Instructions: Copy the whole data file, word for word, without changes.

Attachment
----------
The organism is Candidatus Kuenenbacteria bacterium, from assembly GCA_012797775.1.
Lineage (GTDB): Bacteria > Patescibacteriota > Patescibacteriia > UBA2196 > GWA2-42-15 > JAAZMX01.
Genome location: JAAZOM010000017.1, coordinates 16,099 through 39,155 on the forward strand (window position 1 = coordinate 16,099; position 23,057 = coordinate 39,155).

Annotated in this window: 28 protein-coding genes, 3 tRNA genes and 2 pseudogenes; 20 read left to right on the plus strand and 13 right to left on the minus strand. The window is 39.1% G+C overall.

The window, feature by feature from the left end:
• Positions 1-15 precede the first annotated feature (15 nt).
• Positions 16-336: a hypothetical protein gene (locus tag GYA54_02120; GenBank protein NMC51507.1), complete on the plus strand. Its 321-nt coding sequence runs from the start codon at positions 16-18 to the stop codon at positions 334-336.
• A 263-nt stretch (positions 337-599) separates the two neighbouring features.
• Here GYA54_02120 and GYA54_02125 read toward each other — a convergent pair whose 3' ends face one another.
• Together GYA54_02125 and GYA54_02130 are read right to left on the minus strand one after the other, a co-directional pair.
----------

The organism is Candidatus Kuenenbacteria bacterium, from assembly GCA_012797775.1.
Lineage (GTDB): Bacteria > Patescibacteriota > Patescibacteriia > UBA2196 > GWA2-42-15 > JAAZMX01.
Genome location: JAAZOM010000017.1, coordinates 16,099 through 39,155 on the forward strand (window position 1 = coordinate 16,099; position 23,057 = coordinate 39,155).

Annotated in this window: 28 protein-coding genes, 3 tRNA genes and 2 pseudogenes; 20 read left to right on the plus strand and 13 right to left on the minus strand. The window is 39.1% G+C overall.

The window, feature by feature from the left end:
• Positions 1-15 precede the first annotated feature (15 nt).
• Positions 16-336: a hypothetical protein gene (locus tag GYA54_02120; GenBank protein NMC51507.1), complete on the plus strand. Its 321-nt coding sequence runs from the start codon at positions 16-18 to the stop codon at positions 334-336.
• A 263-nt stretch (positions 337-599) separates the two neighbouring features.
• Here GYA54_02120 and GYA54_02125 read toward each other — a convergent pair whose 3' ends face one another.
• Together GYA54_02125 and GYA54_02130 are read right to left on the minus strand one after the other, a co-directional pair.